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Citizen Science for the Classroom: Special Edition

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Your citizen science backpack is here!

Here are 10 citizen science projects you can use in your classroom. SciStarter’s Karen McDonald aligned them with the new Next Generation Science Standards!

Click the title of each project to link to detailed blog posts with full descriptions of how the project can work in a classroom, and how it aligns with NGSS. Then, click “Get Started” to go directly to the SciStarter website to learn more about the project.

Learn more:”Integrating Citizen Science Into Your Classroom.” And find more projects suitable for the classroom here: SciStarter’s Classroom Picks!


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Coop’s Citizen Sci Scoop: Bird watchers have themselves to thank (and here is why you should thank them too)

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Like any parent, I get a lot of questions from my kids that only an encyclopedia could properly answer. I got away with being vague when they were young: “What plant is this?” they would ask, as if they were being introduced to a new person.

“Um, a succulent.”

“Hi, succulent.”

Now they want details: “But what kind of succulent?”

Sometimes I follow in my dad’s footsteps and use his made-up words. “Mom, is there a term for the lock button on the car door?”

“Yes, that’s the ginicky.”

Suddenly I’ve become a stickler for names. Well, for one name. I recently did some digging and had a startling realization: the work of citizen scientists is quite substantial but mostly unacknowledged in the scientific literature! After working for more than a decade with citizen science, I promptly want everyone to know that this – citizen science – is the name for the wonderful phenomenon of ordinary people contributing to science. Sure, there are plenty of other names like crowdsourcing, volunteer monitoring, community-based monitoring, and more. Sure, I used to call it zealous birding (with the utmost respect). But now I realize that if we don’t all call it the same name, then we can’t easily keep track of the important role it plays in the world.

I’ve been working with a meteorologist, matching up historic weather data to historic nesting data across the United States. We are examining whether patterns in the occurrence of unhatched eggs in nests can be explained by weather variables. I was attempting a little academic bonding when I asked, “Isn’t this great that we are using bird citizen science and weather citizen science together?”

Unmoved, my meteorologist said, “This is not weather citizen science.”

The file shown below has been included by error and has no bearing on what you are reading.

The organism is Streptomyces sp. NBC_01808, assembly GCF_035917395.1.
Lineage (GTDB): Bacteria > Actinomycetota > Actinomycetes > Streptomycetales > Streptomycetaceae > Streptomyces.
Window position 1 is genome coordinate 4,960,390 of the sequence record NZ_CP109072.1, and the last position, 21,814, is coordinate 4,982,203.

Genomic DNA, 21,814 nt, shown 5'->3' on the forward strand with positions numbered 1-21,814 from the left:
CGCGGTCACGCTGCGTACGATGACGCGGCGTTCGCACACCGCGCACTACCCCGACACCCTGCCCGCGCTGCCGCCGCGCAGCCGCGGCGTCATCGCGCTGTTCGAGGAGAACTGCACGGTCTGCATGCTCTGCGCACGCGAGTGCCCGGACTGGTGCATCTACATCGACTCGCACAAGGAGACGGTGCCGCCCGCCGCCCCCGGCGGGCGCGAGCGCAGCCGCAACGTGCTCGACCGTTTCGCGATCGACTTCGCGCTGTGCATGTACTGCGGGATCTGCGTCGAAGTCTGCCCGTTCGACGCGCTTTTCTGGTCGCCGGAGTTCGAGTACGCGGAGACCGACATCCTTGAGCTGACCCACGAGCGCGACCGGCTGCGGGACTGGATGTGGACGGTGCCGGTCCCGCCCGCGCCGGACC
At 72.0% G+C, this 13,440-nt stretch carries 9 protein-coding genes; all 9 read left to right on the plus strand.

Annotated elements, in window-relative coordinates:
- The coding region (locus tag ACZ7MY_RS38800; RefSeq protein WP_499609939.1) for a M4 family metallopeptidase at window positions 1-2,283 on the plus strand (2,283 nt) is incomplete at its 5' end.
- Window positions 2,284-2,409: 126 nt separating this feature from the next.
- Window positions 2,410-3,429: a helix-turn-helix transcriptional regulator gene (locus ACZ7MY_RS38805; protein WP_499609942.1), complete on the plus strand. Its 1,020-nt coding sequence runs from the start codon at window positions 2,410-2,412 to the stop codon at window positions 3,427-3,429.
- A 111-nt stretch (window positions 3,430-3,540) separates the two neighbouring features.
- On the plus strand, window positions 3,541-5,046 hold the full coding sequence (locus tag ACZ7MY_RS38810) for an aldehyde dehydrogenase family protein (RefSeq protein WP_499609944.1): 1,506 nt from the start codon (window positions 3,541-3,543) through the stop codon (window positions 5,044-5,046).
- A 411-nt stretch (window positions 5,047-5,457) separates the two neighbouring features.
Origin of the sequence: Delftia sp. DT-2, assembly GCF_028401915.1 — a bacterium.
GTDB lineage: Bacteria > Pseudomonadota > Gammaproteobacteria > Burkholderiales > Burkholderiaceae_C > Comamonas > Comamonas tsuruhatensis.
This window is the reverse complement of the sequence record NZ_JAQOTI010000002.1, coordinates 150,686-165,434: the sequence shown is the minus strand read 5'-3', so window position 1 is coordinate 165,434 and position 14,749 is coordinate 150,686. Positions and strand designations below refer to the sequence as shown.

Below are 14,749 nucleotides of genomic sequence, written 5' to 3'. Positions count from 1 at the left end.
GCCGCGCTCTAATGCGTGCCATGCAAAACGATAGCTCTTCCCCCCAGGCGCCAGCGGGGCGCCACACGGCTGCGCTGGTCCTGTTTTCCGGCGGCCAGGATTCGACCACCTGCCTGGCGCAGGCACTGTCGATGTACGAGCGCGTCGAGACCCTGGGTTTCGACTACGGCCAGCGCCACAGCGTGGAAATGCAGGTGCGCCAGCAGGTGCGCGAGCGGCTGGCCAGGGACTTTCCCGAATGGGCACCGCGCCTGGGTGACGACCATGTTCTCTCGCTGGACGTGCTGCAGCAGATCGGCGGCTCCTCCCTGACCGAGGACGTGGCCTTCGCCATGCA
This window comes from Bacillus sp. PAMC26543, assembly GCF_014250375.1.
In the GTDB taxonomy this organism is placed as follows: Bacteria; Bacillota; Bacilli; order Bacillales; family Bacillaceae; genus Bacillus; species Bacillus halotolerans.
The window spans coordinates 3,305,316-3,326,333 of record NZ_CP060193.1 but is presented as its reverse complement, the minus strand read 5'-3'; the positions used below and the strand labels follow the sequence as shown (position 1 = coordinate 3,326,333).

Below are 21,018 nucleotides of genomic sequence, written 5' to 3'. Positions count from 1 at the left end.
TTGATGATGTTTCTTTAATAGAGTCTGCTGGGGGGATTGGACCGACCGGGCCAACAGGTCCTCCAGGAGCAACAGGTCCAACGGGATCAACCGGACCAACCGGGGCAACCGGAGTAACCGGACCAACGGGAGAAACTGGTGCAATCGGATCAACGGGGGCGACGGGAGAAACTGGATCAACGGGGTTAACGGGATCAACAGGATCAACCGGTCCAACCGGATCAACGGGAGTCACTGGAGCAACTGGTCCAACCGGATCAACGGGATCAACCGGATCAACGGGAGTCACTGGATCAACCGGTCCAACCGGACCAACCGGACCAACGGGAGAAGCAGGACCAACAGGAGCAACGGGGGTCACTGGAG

My jaw dropped. “What?! Who collected all these weather observations?”

“Farmers,” he replied.

I sat and waited quietly while his words sunk in.

“What I mean is, this started before the term citizen science was even coined.”

I stared, still waiting quietly.

“Ok, so this is weather citizen science, but we don’t call it that.” (We meant meteorologists, in contrast to the lesser ornithologists).

I’ll leave meteorologists alone, for now, because their hands are full dealing with climate change deniers (Plus, I know what it’s like to hear birders talk about birds, so I can easily imagine what it’s like to hear weather bugs talk about the weather).

barn_swallow_chick_Julie_Hart

I want to focus on ornithologists. After all, the term citizen science, when used as I do here to refer to volunteers collecting data*, was coined by Rick Bonney at the Cornell Lab of Ornithology. He was initially referring specifically to birdwatchers. Certainly ornithologists must have adopted the term?

A couple of colleagues and I explored this question in our new paper in PLOS. We knew, from our own research experiences, that citizen science can provide data at spatial and temporal scales unobtainable by any single researcher. Even a tenured professor. With graduate students. Climate change is a global phenomenon unfolding over decades. We decided to look in detail at the literature on birds and climate change.

Lo and behold, there are heaps that we know about migratory birds and climate change. Here are 10 claims in the literature (Each deserve at least a blog post of their own, but that will have to wait). First, songbirds are responding to climate change by arriving earlier on breeding grounds. Second, short-distance migrants likely respond slightly differently in their timing than long-distance migrants. Third, birds are arriving earlier primarily by taking different routes. Fourth, the mechanisms controlling phenology are hardwired, likely controlled by photoperiod cues. Fifth, despite being hardwired, the exact timing of behaviors have some natural variation in response to local conditions, in this case, sixth, the variation is mainly due to weather en route. Seventh, the annual cycle constrains responses (that is, birds need to have time to breed, molt, and migrate, so there are limits on how much time any single phase can carve out of the year). Eighth, there is increased mismatch in timing between prey and predators during the breeding season. Ninth, climate change is causing population declines of birds, and, tenth, affecting community composition.

This impressive list of claims were formulated based on over 170 studies cited in a review paper in 2011. What’s unusual to see in a review is that 18 of the authors gave their expert opinions about each claim. They averaged their opinions and found there was not equal certainty about each claim. Some claims had a solid basis of support, particularly spring arrival dates advancing and short- and long-distance migration mattering. Other claims remain on shaky ground for the time being, like climate change causing population declines and alterations in community composition.